Impersonating someone online can take many forms. In some cases, the impersonation may constitute a criminal offense, such as when one individual pretends to be another for financial gain. In other instances, the impersonation does not reach that level. Regardless of whether the impersonation is or is not a crime, the victim of the impersonation feels violated and vulnerable.
Depending on state law, the age of the victim can also be a factor in whether or not the incident is a crime. For example, in North Carolina, General Statute §14-458.1 Cyber-bullying states that it is a crime to build a fake profile, pose as a minor, follow a minor into a chat room, or post private information about a minor for the purpose of intimidating or tormenting a minor or the minor’s parent or guardian. The key factor in this statute is the age of the victim.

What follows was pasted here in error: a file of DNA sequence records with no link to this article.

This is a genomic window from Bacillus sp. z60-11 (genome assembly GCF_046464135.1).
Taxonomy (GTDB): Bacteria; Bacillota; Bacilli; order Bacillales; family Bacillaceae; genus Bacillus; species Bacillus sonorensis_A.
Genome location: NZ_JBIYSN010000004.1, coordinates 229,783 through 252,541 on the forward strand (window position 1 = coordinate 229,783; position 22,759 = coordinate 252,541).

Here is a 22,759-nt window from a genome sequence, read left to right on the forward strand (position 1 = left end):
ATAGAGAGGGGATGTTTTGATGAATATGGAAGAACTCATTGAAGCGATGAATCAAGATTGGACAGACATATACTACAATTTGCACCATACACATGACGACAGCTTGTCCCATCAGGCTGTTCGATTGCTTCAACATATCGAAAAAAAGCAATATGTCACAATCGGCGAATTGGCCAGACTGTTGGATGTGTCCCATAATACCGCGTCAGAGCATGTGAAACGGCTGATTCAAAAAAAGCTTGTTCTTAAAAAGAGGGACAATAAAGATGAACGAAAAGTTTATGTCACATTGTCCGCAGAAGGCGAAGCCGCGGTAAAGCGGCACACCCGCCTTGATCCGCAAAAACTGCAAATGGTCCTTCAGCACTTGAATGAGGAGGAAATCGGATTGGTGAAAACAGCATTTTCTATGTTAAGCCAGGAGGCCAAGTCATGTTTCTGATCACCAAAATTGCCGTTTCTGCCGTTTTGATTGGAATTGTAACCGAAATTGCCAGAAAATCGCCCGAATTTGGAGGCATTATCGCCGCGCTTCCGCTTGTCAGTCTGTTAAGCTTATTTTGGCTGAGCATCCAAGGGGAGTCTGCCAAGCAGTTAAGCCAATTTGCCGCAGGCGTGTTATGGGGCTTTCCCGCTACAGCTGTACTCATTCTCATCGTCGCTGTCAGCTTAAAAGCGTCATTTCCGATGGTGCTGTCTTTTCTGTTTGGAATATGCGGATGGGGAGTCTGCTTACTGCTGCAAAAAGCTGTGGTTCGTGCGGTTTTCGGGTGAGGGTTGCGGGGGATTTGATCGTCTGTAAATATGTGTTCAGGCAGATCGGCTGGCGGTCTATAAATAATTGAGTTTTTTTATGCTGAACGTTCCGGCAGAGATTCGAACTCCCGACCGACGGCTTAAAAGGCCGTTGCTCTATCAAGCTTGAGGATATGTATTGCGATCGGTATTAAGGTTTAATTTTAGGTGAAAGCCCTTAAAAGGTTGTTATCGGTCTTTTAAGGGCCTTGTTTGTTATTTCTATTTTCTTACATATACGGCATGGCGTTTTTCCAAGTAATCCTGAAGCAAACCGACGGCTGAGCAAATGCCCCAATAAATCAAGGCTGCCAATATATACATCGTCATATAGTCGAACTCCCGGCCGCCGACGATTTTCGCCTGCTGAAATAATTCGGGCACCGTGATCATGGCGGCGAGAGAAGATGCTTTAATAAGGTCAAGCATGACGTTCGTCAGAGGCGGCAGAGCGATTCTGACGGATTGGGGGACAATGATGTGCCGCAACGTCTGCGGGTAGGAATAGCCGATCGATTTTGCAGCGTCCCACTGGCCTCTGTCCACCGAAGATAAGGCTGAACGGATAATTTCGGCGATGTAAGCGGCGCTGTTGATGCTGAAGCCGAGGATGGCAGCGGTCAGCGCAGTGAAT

There are many ways to protect yourself and your data online. You should always be aware of what you post, the sites where it is posted, and who has access to the information. This applies not only to text and images but also to more sensitive data such as date of birth, Social Security number, account numbers, passwords, bank and credit card numbers, or any other sensitive or private information.
Click here for one story from WRAL about how this type of online impersonation can affect an individual.
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